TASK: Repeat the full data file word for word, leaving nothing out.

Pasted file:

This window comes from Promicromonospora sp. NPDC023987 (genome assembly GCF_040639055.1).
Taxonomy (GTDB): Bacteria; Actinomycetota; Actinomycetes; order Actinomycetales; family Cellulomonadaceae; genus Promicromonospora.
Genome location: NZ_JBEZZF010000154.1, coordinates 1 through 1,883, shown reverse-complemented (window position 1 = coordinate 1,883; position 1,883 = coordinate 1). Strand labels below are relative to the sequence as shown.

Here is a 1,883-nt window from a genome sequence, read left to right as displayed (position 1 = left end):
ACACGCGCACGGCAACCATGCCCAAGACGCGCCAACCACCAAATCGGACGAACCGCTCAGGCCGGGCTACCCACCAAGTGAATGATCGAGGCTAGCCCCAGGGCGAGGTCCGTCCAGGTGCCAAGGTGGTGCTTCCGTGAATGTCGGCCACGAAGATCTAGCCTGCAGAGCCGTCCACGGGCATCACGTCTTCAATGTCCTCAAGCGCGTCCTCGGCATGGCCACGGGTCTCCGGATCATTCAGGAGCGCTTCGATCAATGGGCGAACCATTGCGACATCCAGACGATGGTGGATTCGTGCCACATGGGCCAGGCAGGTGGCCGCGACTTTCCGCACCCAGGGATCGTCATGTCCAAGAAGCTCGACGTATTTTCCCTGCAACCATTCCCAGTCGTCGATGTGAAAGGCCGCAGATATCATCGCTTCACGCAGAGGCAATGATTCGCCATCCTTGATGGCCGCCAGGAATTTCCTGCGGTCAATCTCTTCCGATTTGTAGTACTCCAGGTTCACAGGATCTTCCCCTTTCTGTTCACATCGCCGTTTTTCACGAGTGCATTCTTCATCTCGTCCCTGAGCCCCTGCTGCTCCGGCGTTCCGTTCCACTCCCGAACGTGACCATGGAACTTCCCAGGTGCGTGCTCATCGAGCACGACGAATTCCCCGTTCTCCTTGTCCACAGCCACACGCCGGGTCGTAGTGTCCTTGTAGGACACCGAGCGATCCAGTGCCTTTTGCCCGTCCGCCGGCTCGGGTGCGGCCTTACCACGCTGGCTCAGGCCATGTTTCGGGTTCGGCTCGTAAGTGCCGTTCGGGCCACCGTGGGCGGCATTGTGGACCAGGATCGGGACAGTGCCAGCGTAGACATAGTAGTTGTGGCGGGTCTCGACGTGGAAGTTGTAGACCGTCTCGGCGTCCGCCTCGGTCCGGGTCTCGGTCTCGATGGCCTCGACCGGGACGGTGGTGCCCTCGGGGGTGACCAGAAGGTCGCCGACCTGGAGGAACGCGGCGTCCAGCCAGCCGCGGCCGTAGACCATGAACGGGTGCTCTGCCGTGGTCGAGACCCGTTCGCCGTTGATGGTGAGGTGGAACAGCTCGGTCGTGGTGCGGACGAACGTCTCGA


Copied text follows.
This window comes from Promicromonospora sp. NPDC023987 (genome assembly GCF_040639055.1).
Taxonomy (GTDB): Bacteria; Actinomycetota; Actinomycetes; order Actinomycetales; family Cellulomonadaceae; genus Promicromonospora.
Genome location: NZ_JBEZZF010000154.1, coordinates 1 through 1,883, shown reverse-complemented (window position 1 = coordinate 1,883; position 1,883 = coordinate 1). Strand labels below are relative to the sequence as shown.

Here is a 1,883-nt window from a genome sequence, read left to right as displayed (position 1 = left end):
ACACGCGCACGGCAACCATGCCCAAGACGCGCCAACCACCAAATCGGACGAACCGCTCAGGCCGGGCTACCCACCAAGTGAATGATCGAGGCTAGCCCCAGGGCGAGGTCCGTCCAGGTGCCAAGGTGGTGCTTCCGTGAATGTCGGCCACGAAGATCTAGCCTGCAGAGCCGTCCACGGGCATCACGTCTTCAATGTCCTCAAGCGCGTCCTCGGCATGGCCACGGGTCTCCGGATCATTCAGGAGCGCTTCGATCAATGGGCGAACCATTGCGACATCCAGACGATGGTGGATTCGTGCCACATGGGCCAGGCAGGTGGCCGCGACTTTCCGCACCCAGGGATCGTCATGTCCAAGAAGCTCGACGTATTTTCCCTGCAACCATTCCCAGTCGTCGATGTGAAAGGCCGCAGATATCATCGCTTCACGCAGAGGCAATGATTCGCCATCCTTGATGGCCGCCAGGAATTTCCTGCGGTCAATCTCTTCCGATTTGTAGTACTCCAGGTTCACAGGATCTTCCCCTTTCTGTTCACATCGCCGTTTTTCACGAGTGCATTCTTCATCTCGTCCCTGAGCCCCTGCTGCTCCGGCGTTCCGTTCCACTCCCGAACGTGACCATGGAACTTCCCAGGTGCGTGCTCATCGAGCACGACGAATTCCCCGTTCTCCTTGTCCACAGCCACACGCCGGGTCGTAGTGTCCTTGTAGGACACCGAGCGATCCAGTGCCTTTTGCCCGTCCGCCGGCTCGGGTGCGGCCTTACCACGCTGGCTCAGGCCATGTTTCGGGTTCGGCTCGTAAGTGCCGTTCGGGCCACCGTGGGCGGCATTGTGGACCAGGATCGGGACAGTGCCAGCGTAGACATAGTAGTTGTGGCGGGTCTCGACGTGGAAGTTGTAGACCGTCTCGGCGTCCGCCTCGGTCCGGGTCTCGGTCTCGATGGCCTCGACCGGGACGGTGGTGCCCTCGGGGGTGACCAGAAGGTCGCCGACCTGGAGGAACGCGGCGTCCAGCCAGCCGCGGCCGTAGACCATGAACGGGTGCTCTGCCGTGGTCGAGACCCGTTCGCCGTTGATGGTGAGGTGGAACAGCTCGGTCGTGGTGCGGACGAACGTCTCGA